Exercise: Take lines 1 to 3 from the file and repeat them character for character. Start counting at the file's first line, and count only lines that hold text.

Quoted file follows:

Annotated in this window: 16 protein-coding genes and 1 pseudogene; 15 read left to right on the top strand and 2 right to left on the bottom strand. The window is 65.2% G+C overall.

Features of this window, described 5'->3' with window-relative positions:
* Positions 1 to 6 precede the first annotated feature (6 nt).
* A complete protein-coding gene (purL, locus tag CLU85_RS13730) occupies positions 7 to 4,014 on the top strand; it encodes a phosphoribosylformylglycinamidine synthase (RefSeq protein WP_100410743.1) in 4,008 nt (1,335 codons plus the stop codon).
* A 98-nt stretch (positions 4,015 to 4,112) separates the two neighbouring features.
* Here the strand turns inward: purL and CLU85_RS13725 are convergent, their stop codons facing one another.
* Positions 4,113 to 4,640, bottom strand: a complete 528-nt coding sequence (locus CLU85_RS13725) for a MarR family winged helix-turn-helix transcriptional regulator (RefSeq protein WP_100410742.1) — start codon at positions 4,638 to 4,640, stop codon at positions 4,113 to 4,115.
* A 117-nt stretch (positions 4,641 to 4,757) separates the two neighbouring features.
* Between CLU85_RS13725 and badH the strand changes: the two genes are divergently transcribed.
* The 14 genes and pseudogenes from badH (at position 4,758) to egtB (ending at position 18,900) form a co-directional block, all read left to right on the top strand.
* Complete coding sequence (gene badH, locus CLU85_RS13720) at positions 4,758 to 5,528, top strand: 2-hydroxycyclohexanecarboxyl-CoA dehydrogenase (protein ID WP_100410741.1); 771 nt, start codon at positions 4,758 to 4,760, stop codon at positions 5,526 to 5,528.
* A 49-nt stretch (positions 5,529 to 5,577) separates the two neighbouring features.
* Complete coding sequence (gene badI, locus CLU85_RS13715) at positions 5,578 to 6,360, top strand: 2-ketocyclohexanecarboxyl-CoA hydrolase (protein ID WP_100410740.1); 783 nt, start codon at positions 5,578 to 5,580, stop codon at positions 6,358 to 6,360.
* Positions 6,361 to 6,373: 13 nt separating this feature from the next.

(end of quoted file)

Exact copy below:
Annotated in this window: 16 protein-coding genes and 1 pseudogene; 15 read left to right on the top strand and 2 right to left on the bottom strand. The window is 65.2% G+C overall.

Features of this window, described 5'->3' with window-relative positions:
* Positions 1 to 6 precede the first annotated feature (6 nt).